Reviews > Music
Stereophonics: Live From Dakota

The second greatest Welsh trio today (Manics being numero uno) show their wares and seasoned chops during this enjoyable, relentless double-disc collection of favorites.

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Various Artists: The Rough Guide to Flamenco Nuevo

Some compilations summarize a genre. This one makes it look larger than you expected.

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21 Apr 2006 // 12:00 AM

Elf Power: Back to the Web

Once-lo-fi band grows up, trades fantasy for folk on often-lovely album.

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Theo & the Skyscrapers: Theo and the Skyscrapers

Theo Kogan is out there, trying to find that breakthrough moment, but the Skyscrapers don't seem like the skyrocket she's looking for.

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Hawthorne Heights: If Only You Were Lonely

Finally -- an emo-punk album that realizes choruses and hooks are important, too!

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Motörhead: Deluxe Expanded Reissues

A spate of reissues captures Motörhead at its finest, filling out a completist's library of bonus material, but never trumping the original albums.

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CacheFlowe: Automate Everything

Automate Everything is an appropriate title for an album on which nothing is left to chance, with every sequence, note, and sample meticulously placed in the mix.

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Augie March: Moo, You Bloody Choir

Glenn Richards is Australia's tight-packed pop-poet; more poet than pop, certainly, since who else producing music today writes in such contorted but addictive ellipses.

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Tom Brosseau: Empty Houses Are Lonely

North Dakota born singer-songwriter makes you do a double and triple take not only for his well-crafted material but for his warble that sounds at times like a cross between Ricky Nelson and the Buckleys (Jeff or Tim).

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20 Apr 2006 // 12:00 AM

LL Cool J: Todd Smith

Todd Smith is glossy, safe, front-loaded, and slick. My mom likes it, enough said. And the young-girl LL Cool J fans will love it too, regardless of what we say here.

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Ms. John Soda: Notes and the Like

Ms. John Soda is the collaboration between Micha Acher (of Notwist fame) and singer/keyboardist Stefanie Bohm (from not-so-famous experimental rockers Couch).

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Dennis Chambers / Jeff Berlin / Dave Fiuczynski / T. Lavitz: Boston T Party

The guys here get dug in, and if this is bluesy funk, they're in no blue funk. Plenty of energy; great drummer; musical conversations; force and fluency.

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Duke Robillard: Guitar Groove-a-Rama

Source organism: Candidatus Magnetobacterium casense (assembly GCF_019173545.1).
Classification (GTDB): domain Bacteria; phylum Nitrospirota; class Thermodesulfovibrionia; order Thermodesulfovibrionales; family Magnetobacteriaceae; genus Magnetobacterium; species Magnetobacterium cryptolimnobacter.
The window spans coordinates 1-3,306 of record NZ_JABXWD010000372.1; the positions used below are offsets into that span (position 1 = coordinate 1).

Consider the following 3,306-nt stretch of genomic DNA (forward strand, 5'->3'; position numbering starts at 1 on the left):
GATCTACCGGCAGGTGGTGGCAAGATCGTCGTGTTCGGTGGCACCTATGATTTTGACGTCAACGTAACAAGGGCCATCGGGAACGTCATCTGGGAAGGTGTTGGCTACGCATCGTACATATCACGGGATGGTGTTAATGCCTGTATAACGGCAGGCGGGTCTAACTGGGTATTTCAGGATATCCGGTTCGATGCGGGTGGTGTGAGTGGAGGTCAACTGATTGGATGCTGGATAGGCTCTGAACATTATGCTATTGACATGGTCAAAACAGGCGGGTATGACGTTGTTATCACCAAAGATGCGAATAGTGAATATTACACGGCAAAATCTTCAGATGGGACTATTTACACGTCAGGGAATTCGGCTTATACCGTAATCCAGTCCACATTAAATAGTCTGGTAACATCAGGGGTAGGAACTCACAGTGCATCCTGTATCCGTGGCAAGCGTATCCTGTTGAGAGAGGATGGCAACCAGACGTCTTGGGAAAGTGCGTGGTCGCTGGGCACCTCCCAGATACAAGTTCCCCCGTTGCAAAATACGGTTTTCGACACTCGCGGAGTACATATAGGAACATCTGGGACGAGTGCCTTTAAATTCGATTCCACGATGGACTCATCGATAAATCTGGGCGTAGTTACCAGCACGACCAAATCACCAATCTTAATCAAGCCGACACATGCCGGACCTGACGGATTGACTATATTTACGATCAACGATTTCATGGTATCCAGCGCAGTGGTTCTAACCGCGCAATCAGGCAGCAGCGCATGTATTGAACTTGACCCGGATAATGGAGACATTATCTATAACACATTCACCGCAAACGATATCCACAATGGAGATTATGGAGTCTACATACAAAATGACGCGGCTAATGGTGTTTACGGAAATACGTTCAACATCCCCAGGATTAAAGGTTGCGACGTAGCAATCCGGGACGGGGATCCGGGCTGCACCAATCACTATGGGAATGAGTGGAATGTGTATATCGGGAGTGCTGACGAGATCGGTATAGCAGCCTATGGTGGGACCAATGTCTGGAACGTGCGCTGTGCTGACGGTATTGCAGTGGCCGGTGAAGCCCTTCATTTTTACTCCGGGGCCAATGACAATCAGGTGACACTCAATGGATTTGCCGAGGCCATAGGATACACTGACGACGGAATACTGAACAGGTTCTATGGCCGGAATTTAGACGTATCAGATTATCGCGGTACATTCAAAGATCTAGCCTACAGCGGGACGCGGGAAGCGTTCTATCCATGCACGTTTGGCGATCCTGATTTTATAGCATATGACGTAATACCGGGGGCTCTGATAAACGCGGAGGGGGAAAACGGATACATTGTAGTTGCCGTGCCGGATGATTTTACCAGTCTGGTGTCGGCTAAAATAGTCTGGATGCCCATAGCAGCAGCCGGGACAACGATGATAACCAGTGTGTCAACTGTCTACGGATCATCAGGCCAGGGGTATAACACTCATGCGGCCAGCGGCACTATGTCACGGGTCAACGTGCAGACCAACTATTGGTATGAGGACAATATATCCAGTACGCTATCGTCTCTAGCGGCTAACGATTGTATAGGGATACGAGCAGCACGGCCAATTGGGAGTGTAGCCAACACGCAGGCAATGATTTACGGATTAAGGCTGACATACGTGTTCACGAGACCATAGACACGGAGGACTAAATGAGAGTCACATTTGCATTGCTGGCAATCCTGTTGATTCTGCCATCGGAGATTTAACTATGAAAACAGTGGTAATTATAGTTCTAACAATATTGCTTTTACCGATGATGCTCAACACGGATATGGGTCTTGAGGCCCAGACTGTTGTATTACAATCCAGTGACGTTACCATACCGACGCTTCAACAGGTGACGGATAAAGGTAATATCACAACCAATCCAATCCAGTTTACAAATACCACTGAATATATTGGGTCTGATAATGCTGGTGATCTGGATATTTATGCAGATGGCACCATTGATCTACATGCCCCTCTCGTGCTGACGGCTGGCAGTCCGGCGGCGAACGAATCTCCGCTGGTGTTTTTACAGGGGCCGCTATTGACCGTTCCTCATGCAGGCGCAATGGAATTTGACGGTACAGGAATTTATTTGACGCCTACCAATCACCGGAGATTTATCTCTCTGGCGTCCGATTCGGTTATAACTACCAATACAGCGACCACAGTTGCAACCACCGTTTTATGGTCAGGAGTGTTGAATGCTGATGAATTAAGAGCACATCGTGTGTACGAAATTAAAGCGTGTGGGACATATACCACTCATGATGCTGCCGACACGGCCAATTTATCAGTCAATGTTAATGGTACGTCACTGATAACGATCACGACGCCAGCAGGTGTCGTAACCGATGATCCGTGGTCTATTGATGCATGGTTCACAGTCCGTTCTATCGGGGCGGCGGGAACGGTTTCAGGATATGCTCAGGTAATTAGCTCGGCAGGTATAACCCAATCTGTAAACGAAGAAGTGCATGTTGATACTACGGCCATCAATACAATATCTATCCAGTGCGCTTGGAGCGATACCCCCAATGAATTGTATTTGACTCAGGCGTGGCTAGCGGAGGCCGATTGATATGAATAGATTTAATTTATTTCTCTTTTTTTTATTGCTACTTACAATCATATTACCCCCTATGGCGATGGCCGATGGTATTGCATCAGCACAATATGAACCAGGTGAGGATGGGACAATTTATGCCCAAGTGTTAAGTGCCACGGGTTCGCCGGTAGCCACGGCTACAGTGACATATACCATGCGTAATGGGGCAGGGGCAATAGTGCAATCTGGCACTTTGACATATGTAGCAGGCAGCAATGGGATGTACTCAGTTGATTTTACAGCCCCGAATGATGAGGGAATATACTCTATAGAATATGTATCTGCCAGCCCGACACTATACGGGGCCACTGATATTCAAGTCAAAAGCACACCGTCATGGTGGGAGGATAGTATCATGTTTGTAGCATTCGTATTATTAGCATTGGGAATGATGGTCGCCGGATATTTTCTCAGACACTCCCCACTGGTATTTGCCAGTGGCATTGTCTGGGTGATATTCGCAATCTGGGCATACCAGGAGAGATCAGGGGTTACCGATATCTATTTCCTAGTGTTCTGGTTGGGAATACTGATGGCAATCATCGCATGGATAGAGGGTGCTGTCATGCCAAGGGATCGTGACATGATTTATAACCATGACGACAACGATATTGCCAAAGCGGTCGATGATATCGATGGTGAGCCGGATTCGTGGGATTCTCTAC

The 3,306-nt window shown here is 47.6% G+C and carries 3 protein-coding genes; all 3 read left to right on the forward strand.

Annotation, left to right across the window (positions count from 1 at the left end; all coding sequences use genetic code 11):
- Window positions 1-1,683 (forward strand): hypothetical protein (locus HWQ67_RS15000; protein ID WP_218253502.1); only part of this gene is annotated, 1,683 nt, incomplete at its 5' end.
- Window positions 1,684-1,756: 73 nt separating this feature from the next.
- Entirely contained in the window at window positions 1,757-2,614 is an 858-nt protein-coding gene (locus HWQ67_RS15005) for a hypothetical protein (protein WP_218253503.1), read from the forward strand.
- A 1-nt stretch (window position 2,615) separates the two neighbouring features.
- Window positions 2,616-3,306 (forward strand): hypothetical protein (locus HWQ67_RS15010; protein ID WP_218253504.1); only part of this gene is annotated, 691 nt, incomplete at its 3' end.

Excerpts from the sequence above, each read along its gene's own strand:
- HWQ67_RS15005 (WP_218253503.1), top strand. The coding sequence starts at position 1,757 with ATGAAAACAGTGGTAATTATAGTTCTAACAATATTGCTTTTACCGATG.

This is the rare guitar CD that displays both virtuosity and a sense of history and style, performed with class and substance.

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Built to Spill: You in Reverse

For the first time in their career, the band has made an album that is both musically and lyrically indifferent.

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Michael Carvin: Marsalis Music Honors Michael Carvin

One of the finest drummers in American jazz is paid tribute by one of the finest families in American jazz.

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Gary Bennett: Human Condition

Former BR5-49er says he wants the simple life, but don’t believe him. Like everyone else, he just wants what he hasn’t got.

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Madlib the Beat Konducta: Vol. 1-2: Movie Scenes

These are not movies, and this is not a movie soundtrack. These are scenes, and Madlib is a master cinematographer.

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Abidin Ensemble: From The Day I Was Tossed Here: A Tribute to the Poetry of Nazim Hikmet

Victoria Serruya finds a fine line between grand formality and genuine emotion, while Yaghi Malka and Ehud Gerlich drone thoughtfully on the double-bass and cello, and Oren Fried taps a slow-paced drum.

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Zero Crossing: My Kinda Funk

German producer tries to give up tha funk, ends up with only occasionally funky electronica.

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Various Artists: Exit Music: Songs for Radio Heads

Covers are a tricky beast. When, say, Jose Gonzalez covers the Knife, I'm fine with it. But the moment someone pulls an acoustic guitar to Radiohead, I feel a pain in my chest.

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Double Take: 'The French Connection' (1971)

// Short Ends and Leader

"You pick your feet in Poughkeepsie, and we pick The French Connection for Double Take #18.

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